Why shared-services partnerships should be entered 'eyes wide open'

Written by Gill Hitchcock on 22 March 2016 in Features
Features

Three London councils are set for an ICT partnership predicted to save £6m a year, but success will require transparency, continual assessment and an exit plan for each authority. Gill Hitchcock reports.

Financial pressure is pushing local authorities to consider alternative forms of service delivery, including working with other councils. Haringey is the latest to prepare the ground for a partnership, in this case one which will see the London borough join neighbours Camden and Islington in an ICT programme that it predicts will save £6m a year.

The tri-borough partnership has already been voted through by Haringey’s cabinet and Islington’s executive, but awaits final approval from Camden’s cabinet at a meeting on April 6. 

The plan is to create a committee of representatives from all three councils who will meet in public to oversee the joint ICT service. Pending Camden’s approval, the councils will advertise for a head of service to lead and manage their programme in late spring. 

Like most local authorities, the three councils already use a range of technologies for business and citizen services, but the new partnership is expected to drive through what a Haringey spokesperson describes as “a more ambitious programme of change”. 

They declined to provide more precise details about the borough’s digital plans and how savings would be achieved, but the expectation is that the £6m in projected efficiencies will be shared equally across all three councils. 


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Haringey set to join merged ICT service

Five planning principles for the successful roll out of shared services 


Chancellor George Osborne’s Spring Budget promised a further £3.5bn of “savings” in public spending in 2019/20, a commitment likely to impact the work of councils. Jason Arthur, Haringey’s cabinet member for resources, says the partnership will “help us to deliver excellent digital services that make life easier for residents, and at the same time save money and protect more of our budget for other key areas”. 

Other authorities to take the partnership route include the SE7 group, including Brighton and Hove City Council, East Sussex County Council, Hampshire County Council, Kent County Council and Surrey County Council. Their collaboration, which began last year, identifies ICT and procurement among six areas where they will collaborate to drive down costs and improve services.

But partnerships carry potential risks as well as benefits. Joint working can bring “a perceived loss of control over policy and a perceived loss of management control over the quality of service delivery,” according to accounting and consultancy network Grant Thornton.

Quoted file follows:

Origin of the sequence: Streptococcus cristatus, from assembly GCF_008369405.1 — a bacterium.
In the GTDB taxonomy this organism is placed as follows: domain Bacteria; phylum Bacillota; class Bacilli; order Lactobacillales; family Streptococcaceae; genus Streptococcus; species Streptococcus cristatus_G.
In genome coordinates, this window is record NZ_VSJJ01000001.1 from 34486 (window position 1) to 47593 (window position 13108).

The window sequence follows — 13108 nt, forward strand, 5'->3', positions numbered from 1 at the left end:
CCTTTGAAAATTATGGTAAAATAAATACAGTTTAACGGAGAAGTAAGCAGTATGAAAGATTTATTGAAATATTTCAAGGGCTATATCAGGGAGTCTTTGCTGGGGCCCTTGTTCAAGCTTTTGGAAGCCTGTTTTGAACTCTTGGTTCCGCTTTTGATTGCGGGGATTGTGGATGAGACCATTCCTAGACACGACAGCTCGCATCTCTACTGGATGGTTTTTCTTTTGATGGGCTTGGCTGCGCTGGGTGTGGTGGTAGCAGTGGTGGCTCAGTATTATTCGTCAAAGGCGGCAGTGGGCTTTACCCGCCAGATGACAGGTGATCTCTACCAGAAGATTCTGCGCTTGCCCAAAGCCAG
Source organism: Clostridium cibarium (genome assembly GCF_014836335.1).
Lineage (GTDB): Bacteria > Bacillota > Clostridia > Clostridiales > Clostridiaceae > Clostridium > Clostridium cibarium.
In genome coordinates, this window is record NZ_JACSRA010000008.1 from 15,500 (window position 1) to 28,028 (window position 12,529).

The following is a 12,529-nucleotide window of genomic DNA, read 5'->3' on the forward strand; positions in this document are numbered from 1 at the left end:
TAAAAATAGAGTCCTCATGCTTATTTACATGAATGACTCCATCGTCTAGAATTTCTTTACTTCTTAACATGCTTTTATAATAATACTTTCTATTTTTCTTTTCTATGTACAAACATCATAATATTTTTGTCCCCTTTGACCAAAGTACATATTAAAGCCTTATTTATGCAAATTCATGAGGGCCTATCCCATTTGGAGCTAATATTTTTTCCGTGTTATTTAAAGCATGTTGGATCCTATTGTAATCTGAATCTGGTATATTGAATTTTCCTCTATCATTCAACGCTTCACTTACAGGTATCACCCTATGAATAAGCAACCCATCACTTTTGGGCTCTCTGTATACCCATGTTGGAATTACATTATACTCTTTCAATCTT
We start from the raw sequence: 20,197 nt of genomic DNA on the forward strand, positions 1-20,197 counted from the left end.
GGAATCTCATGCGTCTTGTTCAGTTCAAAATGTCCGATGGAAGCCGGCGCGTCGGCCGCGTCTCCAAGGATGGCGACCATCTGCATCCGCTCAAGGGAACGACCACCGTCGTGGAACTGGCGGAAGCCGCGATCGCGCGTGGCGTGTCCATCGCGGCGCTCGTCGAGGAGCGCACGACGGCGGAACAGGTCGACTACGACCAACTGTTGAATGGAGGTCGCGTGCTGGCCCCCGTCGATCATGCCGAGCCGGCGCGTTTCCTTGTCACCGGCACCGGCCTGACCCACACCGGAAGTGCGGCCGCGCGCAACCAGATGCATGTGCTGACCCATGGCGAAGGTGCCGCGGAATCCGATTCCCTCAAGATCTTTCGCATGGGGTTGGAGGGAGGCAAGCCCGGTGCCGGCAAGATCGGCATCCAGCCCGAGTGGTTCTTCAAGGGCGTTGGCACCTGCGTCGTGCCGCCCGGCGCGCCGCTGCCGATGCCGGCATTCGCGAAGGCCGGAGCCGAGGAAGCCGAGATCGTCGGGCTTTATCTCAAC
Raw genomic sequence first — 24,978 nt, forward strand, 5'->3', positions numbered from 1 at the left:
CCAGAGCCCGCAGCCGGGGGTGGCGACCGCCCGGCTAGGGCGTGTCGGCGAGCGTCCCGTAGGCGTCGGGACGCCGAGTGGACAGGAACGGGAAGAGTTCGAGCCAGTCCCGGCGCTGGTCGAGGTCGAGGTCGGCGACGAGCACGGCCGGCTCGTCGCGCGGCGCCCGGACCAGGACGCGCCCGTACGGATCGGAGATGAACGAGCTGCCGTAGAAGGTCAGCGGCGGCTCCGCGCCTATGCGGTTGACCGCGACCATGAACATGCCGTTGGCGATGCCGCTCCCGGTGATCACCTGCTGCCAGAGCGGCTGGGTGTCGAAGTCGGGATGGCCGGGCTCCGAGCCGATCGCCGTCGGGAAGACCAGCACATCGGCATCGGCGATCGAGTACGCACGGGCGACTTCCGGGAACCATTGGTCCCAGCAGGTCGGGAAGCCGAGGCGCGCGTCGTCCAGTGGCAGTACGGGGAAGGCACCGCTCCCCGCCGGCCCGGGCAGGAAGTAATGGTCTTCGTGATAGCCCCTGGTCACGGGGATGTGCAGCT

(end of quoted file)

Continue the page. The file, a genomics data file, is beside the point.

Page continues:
“In general, local government continues to guard its independence closely despite the cost savings that might be available,” a recent report by the organisation concludes.

For councils looking to form successful partnerships, a good starting point could be implementing British Standard 11000 on collaborative business relationships. The benchmark says that from the outset professionals should identify where collaboration will have the greatest impact on value and performance and make a full analysis of opportunities and threats.

There are other recommendations, such as carrying out an internal assessment to identify what your organisation can offer potential partners, as well as what is being sought in return. Constant monitoring of relationships so that performance is improved and optimised is also required.

The standard also points to the need for organisations involved in partnerships to have a joint exit strategy so that services can be maintained beyond the agreement. When a relationship is coming to an end, communication is “all-important” so that reputations are protected, the partnership ends amicably and the organisations involved have the opportunity to create further partnerships, it states.

The Society of Local Authority Chief Executives believes transparency and information sharing between organisations is key to partnership working. “An asymmetry of information in which professionals possess all the knowledge gets in the way of a true partnership,” Eric Bohl and Mike Wynn write in the society’s 2015 guidance paper Towards Outside In.

They add: “Professionals will need to work even harder to build plain language repositories of information that all participants can access.”

Meanwhile, the partnership between Haringey, Camden and Islington is set to start on 1 October 2016. With a refreshing lack of management-speak, Islington’s executive member for finance Andy Hull believes that because government funding cuts are hitting councils across the capital, it simply “makes sense” for the three to work together.

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